20/01/2017 08:46 GMT | Updated 19/01/2018 05:12 GMT

Finding Parallels: Fusing History With The Present With Thought To Donald Trump

With the inauguration of President-elect Donald Trump mere days away, I believe it's safe to say that the world is in a state of flux. This may be putting it lightly.

The Women's March on Washington, which will take place the day after the inauguration, on January 21st - is set to be one of America's biggest protests. Almost 200 protest groups have signed up to support the March, with Kaylin Whittingham, president of the association of black women attorneys, saying "A march of this magnitude, across this diversity of issues has never happened before. We all have to stand together as a force no one can ignore."

Just as voters rebelling against the 'elite' world of Hillary Clinton voted with Trump to 'drain the swamp' of Washington, protestors are rising up in response to the decisions and policies-to-be of a former reality television star.

I have always invested a lot of energy and time into US elections and post-election analysis in an amateur capacity, with my interests dating back to the first George W Bush election.

Beyond my misery at the election result, I wanted to construct a path to understanding the issues at hand, the precedents and the eventual outcomes. I was also fortunate that an intriguing new novel crossed my desk to help frame my thought process.

The Pearl and the Carnelian follows the progress of a young working class girl, Hester Blake, through the echelons of upper class society in the period between World War One and World War Two. The historical novel is set in 1930s Britain - the Devil's era - and framed against the rise of home-grown fascism, influenced by a right-wing swing on the world stage.

I spoke to author Annabel Fielding, somewhat of an authority on the power and politics of representation, to discuss the issues raised in her book.

I also reached out to Dr Matt Cook, Professor of Modern History at Birkbeck, University of London, to ask him about the rise of fascism between wars, and the parallels between then and now.

He said: "Fascism rarely appears as a complete agenda. It creeps like a fog. I absolutely see parallels between the 1920s/1930s and now. The biggest similarity I see is in the humanisation of what we could call outrageous rhetoric.

"Trump, in dehumanising entire groups like Mexicans and Muslims, is taking the first step towards normalising that kind of rhetoric and that kind of thinking. Just like Hitler did with the Jews.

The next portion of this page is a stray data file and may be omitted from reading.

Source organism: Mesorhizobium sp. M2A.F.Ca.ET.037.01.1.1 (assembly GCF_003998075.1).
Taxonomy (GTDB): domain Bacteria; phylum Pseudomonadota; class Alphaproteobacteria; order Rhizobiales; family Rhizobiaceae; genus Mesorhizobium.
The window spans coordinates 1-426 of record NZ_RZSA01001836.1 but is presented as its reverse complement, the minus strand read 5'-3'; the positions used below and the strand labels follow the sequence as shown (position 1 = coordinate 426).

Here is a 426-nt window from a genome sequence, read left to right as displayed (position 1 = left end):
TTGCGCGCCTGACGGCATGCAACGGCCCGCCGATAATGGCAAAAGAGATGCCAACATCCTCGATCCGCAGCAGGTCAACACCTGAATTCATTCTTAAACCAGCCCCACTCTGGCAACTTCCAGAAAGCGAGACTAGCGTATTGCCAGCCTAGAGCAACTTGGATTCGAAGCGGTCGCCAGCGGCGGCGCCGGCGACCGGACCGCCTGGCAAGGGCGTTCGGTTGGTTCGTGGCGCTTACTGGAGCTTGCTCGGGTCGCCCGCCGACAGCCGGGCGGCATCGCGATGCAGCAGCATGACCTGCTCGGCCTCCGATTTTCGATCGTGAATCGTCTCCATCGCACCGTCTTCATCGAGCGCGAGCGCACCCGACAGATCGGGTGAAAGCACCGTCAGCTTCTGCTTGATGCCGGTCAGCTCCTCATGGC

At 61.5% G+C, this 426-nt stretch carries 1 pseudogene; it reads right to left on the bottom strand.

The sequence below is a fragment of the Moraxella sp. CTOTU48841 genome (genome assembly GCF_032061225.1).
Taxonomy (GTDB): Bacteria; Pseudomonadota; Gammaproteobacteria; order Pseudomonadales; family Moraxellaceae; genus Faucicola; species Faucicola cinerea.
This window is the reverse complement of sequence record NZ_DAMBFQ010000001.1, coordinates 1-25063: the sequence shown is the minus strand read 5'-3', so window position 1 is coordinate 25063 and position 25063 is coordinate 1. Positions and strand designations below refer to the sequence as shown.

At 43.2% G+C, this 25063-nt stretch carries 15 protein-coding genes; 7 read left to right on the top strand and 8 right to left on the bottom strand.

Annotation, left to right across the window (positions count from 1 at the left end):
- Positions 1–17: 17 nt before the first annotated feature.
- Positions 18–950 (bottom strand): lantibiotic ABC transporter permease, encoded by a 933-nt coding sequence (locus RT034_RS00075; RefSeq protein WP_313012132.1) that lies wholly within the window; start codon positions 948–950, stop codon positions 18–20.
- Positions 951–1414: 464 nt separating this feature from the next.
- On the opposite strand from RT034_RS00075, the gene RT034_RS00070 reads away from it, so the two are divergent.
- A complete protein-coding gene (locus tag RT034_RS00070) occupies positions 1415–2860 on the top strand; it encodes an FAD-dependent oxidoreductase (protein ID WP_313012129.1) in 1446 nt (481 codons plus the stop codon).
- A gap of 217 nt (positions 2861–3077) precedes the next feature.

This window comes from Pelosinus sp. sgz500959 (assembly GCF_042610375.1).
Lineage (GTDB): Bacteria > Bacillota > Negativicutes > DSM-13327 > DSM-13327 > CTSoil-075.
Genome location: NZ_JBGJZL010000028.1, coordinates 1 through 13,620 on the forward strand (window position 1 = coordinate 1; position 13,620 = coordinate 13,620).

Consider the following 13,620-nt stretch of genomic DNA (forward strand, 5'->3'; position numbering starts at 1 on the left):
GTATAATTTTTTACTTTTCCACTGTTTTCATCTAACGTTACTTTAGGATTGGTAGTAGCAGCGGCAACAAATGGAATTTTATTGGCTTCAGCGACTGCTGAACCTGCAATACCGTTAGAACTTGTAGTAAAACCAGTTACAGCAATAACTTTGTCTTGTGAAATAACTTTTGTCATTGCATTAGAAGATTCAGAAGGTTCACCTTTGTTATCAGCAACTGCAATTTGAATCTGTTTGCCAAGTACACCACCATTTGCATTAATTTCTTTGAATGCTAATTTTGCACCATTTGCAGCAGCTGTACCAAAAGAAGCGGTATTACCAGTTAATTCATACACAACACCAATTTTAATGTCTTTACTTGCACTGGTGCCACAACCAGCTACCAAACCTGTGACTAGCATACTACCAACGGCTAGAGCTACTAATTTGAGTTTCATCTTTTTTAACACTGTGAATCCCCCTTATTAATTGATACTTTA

"Another worrying thing is the claiming of 'common sense' as an instrument of the right. It basically means that anyone can say anything inflammatory or offensive by stating that it's the 'voice of the people'. We saw that with Brexit."

I asked Annabel Fielding was she able to harness recent political upheaval in writing The Pearl and the Carnelian?

"The idea of the novel was born more than two years ago so when I approached the topics of Oswald Mosley's popularity, of the rapprochement efforts towards Nazi Germany, I approached them as painful, but long-buried mistakes never to be re-enacted.

"So, among other things, the events of 2016 made me think, 'You must be kidding me!'

"The largest common denominators towards the Far Right swing were the fear of Communism and the vivid memories of the Great War. Today, Trump's bogeymen are Islam and the Middle East.

"Similarly, fascism's rise was happening in the context of rising unemployment, the Hunger Marches, a staggering number of families living on the dole. Even those not directly affected by such difficulties couldn't escape the narrative of a nation in decline. People saw the traditional parties tiptoeing around these problems; it was easy to believe, then, that anyone who promised to do things differently would necessarily do things better.

"The same drivers are at play today, with Trump's surprise victory against the establishment, and with Brexit. But the one lesson we must all remember from history is that to disregard a dangerous dictator only because they haven't started building the concentration camps yet is ridiculous. No one starts his reign with obvious atrocities; recognising the buildup to them is the key."

The final words are Dr Matt Cook's. I asked what history had taught us about how extreme regimes play themselves out, and how we can best deal with them.

'People need to be vigilant. Don't fall into a trap of normalising anything you feel is against democratic interests. Hopefully by being vigilant, people will start to see things as they really are. We have to constantly protest the implementation of fascist doctrines of any kind.'

The Pearl and the Carnelian by Annabel Fielding is out now, priced £12.30 in paperback and £4.61 as an eBook. Visit